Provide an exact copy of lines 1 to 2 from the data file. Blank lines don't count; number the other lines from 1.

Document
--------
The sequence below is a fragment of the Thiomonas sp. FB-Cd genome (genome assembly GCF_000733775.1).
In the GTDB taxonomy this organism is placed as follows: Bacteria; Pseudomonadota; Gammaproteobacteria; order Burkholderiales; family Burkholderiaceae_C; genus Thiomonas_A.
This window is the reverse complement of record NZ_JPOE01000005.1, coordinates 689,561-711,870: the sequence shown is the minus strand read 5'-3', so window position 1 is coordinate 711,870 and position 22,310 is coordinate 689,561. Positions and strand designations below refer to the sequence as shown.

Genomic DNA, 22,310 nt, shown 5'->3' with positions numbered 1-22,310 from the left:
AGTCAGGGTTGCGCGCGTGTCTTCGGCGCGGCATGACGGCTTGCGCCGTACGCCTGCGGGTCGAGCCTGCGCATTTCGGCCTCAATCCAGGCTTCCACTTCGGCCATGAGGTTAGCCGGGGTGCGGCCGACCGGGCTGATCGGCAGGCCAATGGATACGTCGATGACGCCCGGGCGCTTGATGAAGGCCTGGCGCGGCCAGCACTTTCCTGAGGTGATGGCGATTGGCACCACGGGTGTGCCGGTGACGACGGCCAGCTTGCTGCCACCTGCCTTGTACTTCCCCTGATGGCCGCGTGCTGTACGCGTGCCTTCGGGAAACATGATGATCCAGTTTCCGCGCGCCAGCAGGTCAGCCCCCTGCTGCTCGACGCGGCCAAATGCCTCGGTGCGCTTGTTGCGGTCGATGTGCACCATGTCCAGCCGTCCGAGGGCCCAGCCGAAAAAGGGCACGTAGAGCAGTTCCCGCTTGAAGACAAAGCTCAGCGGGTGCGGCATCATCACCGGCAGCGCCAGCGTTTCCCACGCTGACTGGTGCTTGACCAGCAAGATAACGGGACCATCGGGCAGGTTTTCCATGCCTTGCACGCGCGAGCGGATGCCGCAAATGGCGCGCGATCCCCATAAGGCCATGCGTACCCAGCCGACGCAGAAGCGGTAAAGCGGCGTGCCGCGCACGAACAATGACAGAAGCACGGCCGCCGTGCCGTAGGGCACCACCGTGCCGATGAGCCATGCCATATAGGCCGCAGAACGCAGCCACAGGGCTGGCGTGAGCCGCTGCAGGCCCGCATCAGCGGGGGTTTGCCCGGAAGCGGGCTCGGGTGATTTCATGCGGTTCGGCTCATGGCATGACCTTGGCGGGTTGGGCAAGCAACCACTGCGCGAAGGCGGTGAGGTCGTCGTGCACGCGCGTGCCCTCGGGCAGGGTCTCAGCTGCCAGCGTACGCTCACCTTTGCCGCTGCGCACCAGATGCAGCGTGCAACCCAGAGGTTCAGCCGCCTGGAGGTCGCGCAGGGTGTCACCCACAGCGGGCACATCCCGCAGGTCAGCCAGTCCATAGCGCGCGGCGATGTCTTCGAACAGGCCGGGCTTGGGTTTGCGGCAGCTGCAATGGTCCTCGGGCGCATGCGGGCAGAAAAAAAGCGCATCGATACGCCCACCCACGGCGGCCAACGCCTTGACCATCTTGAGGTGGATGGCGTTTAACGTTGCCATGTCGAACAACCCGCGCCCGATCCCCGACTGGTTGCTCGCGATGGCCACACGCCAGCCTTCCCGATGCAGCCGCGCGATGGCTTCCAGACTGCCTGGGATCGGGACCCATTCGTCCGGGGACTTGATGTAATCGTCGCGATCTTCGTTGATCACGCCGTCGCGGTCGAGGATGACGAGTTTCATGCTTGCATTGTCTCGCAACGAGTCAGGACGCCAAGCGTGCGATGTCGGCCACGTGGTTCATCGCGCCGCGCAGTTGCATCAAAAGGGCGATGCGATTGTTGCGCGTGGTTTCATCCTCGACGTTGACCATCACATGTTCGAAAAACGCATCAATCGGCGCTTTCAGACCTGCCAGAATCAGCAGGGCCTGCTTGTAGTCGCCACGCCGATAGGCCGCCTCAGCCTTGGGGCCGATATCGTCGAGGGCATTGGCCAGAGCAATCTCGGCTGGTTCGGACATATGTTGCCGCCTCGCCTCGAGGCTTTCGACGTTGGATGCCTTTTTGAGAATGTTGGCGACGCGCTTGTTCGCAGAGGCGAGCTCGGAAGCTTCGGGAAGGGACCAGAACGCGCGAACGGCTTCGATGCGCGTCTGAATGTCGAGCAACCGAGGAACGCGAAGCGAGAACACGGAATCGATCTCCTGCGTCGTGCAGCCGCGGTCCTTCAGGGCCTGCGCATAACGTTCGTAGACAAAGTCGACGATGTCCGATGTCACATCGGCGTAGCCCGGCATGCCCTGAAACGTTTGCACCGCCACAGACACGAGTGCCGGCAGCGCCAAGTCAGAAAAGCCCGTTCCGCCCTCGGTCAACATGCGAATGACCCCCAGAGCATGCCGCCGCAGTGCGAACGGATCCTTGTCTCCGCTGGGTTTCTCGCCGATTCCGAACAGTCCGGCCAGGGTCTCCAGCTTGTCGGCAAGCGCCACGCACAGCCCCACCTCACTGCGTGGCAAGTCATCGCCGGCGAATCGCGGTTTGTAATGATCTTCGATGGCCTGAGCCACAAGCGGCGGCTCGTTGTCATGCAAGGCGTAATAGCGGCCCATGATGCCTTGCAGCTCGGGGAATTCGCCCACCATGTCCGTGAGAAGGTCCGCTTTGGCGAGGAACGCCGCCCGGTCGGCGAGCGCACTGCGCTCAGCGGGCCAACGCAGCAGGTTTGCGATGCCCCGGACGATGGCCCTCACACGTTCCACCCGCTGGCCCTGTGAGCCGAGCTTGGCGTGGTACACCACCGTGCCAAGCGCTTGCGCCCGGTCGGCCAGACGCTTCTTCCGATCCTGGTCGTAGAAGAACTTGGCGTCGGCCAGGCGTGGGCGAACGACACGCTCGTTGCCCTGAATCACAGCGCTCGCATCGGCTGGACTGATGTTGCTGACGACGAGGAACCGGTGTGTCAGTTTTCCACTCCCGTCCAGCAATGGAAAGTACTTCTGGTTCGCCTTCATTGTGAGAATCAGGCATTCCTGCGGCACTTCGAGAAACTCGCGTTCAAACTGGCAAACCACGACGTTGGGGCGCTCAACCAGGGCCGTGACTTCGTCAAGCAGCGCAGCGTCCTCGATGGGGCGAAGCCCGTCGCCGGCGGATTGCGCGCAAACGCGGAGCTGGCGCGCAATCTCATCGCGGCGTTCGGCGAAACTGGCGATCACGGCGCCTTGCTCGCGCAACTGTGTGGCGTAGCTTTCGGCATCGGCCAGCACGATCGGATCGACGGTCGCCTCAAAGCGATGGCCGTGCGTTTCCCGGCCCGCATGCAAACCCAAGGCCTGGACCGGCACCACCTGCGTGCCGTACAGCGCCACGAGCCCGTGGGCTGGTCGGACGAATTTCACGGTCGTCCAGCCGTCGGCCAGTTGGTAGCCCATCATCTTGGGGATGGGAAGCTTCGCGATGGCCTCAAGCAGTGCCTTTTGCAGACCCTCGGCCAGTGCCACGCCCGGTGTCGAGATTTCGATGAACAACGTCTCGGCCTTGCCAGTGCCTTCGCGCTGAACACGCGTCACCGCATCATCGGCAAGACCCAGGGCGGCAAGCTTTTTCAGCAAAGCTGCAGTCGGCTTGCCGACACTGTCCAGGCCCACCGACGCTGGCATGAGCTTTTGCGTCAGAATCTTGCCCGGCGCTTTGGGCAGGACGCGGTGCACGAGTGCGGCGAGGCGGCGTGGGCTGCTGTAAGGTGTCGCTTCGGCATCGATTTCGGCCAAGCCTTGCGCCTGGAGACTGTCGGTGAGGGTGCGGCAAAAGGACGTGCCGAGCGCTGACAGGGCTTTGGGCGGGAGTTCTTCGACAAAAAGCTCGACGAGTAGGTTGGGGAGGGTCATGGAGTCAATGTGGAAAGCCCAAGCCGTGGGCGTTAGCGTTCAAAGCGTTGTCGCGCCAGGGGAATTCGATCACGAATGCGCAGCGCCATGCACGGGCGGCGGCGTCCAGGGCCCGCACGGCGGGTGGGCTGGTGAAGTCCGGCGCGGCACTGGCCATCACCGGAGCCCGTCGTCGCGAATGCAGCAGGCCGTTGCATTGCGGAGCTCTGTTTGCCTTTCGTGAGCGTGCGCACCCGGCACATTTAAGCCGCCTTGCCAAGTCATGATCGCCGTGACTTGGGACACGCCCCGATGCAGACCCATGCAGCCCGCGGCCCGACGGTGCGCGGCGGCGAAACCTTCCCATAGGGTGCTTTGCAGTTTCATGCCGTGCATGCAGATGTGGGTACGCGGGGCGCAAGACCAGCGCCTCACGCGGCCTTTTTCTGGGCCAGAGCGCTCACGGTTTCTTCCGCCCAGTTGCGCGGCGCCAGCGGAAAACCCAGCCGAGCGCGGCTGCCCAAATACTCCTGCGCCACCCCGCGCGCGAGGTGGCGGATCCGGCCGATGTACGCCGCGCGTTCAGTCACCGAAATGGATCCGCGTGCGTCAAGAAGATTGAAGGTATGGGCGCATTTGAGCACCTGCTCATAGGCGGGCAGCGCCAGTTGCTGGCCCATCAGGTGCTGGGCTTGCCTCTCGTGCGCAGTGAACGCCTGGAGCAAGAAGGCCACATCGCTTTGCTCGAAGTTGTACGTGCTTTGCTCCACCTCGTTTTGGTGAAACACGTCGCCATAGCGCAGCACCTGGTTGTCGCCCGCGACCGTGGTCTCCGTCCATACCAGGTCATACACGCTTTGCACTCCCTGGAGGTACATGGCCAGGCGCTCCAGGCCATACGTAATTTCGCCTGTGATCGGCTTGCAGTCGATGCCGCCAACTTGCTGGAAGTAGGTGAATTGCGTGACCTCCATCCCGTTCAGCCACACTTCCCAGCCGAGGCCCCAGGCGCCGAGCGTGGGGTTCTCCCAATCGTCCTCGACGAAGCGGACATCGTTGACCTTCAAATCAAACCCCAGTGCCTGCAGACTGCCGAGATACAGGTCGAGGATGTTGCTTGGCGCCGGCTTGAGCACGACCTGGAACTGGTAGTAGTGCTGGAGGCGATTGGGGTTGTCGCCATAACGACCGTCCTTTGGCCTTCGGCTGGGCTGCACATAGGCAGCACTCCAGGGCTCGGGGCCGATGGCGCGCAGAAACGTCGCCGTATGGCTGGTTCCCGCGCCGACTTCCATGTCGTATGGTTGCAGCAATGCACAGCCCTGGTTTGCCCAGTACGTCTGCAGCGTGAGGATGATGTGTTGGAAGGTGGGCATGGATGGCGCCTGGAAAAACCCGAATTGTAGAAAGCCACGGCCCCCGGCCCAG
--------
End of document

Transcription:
The sequence below is a fragment of the Thiomonas sp. FB-Cd genome (genome assembly GCF_000733775.1).
In the GTDB taxonomy this organism is placed as follows: Bacteria; Pseudomonadota; Gammaproteobacteria; order Burkholderiales; family Burkholderiaceae_C; genus Thiomonas_A.